Congress’s Budget Deal: The Good, the Bad and the Ugly


By Preston Chaffee

In March, President Donald Trump unveiled his “America First” budget, which promised to “shrink the role of government” by eliminating waste, duplicative programs and cutting funding at varying levels for about thirty different agencies.  It promised to eliminate the Corporation for Public Broadcasting (NPR and PBS) as well as the National Endowment for the Humanities and the National Endowment for the Arts.  The State Department and the Environmental Protection Agency also were to face huge digit cuts.  The budget also included a request for funds to start building President Trump’s border wall, increase military spending by $54 billion and increase funding to the Department of Homeland Security.  Conservatives cheered. Liberals howled.  Libertarians cheered and howled.

Congress has just sent President Trump a very different budget.  The bipartisan deal funds the government through the end of the fiscal year (September 30th) and largely ignores President Trump’s “America First” budget. Here’s the good, the bad and the ugly. 

The Good:

  • No money was set aside for President Trump’s wall.  Although the bill set aside $1.5 billion for border security infrastructure, this money will mainly be spent on technology upgrades for ICE, not a President Trump’s border wall.  The White House has claimed that several hundred million dollars will be spent on a border wall, but later clarified that this would only include repairing parts of the existing border fence.  President Trump’s border wall is sure to be a taxpayer funded boondoggle, with a questionable impact on the flow of illegal immigrants, but for now it looks like Congress has other priorities.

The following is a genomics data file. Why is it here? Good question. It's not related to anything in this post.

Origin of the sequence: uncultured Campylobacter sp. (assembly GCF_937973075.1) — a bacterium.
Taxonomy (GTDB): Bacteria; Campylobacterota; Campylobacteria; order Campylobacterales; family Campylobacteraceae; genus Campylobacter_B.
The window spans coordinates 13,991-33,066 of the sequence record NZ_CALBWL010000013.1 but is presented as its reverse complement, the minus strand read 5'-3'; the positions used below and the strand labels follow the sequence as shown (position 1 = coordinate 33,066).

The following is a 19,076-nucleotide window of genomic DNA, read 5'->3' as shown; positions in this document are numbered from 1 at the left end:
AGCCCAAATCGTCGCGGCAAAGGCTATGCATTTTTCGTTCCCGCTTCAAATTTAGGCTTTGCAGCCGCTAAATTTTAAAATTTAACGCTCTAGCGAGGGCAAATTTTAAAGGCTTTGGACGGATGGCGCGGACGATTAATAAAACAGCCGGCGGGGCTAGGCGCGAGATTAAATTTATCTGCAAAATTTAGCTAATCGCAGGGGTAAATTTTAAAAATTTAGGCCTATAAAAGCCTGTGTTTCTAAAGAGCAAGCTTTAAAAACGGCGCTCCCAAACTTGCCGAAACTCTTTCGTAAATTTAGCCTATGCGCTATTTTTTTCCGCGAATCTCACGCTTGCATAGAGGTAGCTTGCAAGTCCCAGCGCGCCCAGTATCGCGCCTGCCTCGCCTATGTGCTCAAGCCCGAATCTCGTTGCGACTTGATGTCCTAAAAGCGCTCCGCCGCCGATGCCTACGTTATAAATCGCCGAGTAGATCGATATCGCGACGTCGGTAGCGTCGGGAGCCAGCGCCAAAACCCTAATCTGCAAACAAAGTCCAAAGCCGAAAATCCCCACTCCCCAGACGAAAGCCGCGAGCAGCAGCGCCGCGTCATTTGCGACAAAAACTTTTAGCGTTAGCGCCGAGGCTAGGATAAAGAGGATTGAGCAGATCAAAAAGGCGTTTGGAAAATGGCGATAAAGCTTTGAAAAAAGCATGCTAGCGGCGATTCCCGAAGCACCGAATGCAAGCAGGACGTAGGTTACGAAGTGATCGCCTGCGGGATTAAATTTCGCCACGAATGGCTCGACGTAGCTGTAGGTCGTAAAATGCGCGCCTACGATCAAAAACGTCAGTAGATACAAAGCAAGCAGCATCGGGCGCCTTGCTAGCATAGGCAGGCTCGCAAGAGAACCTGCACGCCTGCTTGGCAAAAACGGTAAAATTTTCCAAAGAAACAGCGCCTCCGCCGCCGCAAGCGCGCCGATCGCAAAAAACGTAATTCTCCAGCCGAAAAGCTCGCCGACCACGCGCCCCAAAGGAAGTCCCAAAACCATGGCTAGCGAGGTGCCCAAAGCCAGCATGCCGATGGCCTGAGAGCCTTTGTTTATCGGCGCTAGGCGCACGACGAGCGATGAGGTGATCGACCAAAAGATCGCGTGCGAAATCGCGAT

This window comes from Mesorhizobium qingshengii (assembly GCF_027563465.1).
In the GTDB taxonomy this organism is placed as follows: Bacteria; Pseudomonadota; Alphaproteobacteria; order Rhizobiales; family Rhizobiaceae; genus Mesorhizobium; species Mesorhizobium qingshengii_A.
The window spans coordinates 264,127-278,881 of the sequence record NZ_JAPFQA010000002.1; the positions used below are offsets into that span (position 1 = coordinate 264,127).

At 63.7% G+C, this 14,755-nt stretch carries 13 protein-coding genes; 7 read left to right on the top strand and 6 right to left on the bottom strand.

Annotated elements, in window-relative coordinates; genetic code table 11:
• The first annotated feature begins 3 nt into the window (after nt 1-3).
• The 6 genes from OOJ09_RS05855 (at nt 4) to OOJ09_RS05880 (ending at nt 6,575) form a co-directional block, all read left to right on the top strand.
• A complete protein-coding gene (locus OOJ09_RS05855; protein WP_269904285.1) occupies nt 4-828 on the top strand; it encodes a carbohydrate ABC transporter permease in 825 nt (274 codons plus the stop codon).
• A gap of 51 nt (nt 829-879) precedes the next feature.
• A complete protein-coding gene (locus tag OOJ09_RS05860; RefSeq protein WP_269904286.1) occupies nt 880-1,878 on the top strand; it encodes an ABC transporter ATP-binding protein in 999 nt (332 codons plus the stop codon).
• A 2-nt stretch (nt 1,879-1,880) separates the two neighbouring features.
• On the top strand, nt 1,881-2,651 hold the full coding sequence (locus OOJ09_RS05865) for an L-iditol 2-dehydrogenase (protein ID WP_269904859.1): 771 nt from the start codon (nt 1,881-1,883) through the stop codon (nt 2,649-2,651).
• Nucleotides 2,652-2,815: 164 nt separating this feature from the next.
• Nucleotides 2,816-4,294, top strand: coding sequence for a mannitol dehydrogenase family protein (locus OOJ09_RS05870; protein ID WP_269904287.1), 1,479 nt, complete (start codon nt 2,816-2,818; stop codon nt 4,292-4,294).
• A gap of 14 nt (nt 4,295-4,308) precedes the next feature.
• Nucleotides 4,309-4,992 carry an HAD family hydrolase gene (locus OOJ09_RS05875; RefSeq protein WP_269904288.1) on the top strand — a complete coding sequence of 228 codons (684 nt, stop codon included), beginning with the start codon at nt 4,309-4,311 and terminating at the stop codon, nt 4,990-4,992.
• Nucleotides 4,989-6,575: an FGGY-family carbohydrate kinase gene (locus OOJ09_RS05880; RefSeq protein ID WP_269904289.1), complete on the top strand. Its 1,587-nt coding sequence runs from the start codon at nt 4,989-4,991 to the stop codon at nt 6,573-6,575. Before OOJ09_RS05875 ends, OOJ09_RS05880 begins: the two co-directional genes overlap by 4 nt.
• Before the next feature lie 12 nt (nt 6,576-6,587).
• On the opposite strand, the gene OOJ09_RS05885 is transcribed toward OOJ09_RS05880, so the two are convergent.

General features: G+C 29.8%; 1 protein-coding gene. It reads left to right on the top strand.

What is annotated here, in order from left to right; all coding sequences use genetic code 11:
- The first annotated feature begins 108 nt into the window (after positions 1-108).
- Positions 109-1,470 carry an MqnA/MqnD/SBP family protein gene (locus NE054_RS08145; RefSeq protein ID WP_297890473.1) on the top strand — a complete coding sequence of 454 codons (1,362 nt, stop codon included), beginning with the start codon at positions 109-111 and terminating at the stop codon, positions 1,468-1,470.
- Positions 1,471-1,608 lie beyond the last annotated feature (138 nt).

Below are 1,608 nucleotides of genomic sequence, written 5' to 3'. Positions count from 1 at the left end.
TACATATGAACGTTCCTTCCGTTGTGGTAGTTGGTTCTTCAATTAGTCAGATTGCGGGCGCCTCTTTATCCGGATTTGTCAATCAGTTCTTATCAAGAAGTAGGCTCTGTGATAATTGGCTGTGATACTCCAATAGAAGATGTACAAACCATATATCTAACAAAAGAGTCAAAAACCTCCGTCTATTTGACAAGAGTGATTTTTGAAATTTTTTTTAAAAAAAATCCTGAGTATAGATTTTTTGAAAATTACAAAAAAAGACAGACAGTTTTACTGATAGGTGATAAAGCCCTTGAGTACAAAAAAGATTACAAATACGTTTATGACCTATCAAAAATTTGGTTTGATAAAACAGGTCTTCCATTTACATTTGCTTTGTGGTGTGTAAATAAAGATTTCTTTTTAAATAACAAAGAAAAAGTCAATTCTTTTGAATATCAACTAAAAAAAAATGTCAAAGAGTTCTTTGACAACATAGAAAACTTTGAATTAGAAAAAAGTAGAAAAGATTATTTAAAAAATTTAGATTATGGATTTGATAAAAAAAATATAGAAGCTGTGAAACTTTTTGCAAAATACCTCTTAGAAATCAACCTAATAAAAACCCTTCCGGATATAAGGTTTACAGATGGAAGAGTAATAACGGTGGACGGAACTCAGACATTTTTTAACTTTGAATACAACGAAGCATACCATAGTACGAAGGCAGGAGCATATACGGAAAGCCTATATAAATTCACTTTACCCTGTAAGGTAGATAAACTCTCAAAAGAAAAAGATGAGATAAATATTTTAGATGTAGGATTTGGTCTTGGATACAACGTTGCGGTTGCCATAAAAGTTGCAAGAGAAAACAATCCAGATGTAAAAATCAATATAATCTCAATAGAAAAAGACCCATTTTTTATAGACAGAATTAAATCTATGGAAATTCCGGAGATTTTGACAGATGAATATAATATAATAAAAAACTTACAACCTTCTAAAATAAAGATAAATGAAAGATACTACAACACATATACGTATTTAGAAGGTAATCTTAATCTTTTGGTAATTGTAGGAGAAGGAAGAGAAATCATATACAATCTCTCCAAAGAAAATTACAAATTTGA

• Attorney General Jeff Sessions promised to crack down on marijuana enforcement, but this budget includes a provision historically known as the Rohrabacher-Farr amendment, which allows states to determine their own medical marijuana policies.  Although this provision is not in and of itself rare, it is a good sign that Congress doesn’t plan to fund Mr. Sessions war on marijuana for now.
  • Funding to United Nations Agencies, such as the Human Rights Council (which counts Cuba, Saudi Arabia, Rwanda and China as members), was cut by $640,000,000 from current levels.  

The Bad:

The Ugly:

No real cuts were made. The bill represents a $63 billion increase in Federal spending from last year.  Despite President Trump’s aggressive budget proposal, which included a 10% reduction in non-defense discretionary spending, and a Republican House and Senate, a fiscally responsible budget remains elusive.  With the White House set to introduce a $1 trillion infrastructure plan next month, there is little reason to think the role of the Federal government will be “shrinking” anytime soon.

Preston Chaffee is an expert on government waste, fraud and abuse and the creator of Pork Barrel – America’s Least Favorite Card Game.  Pork Barrel is available for preorder at
EDITOR’s NOTE: The views expressed are those of the author, they are not representative of The Libertarian Republic or its sponsors.


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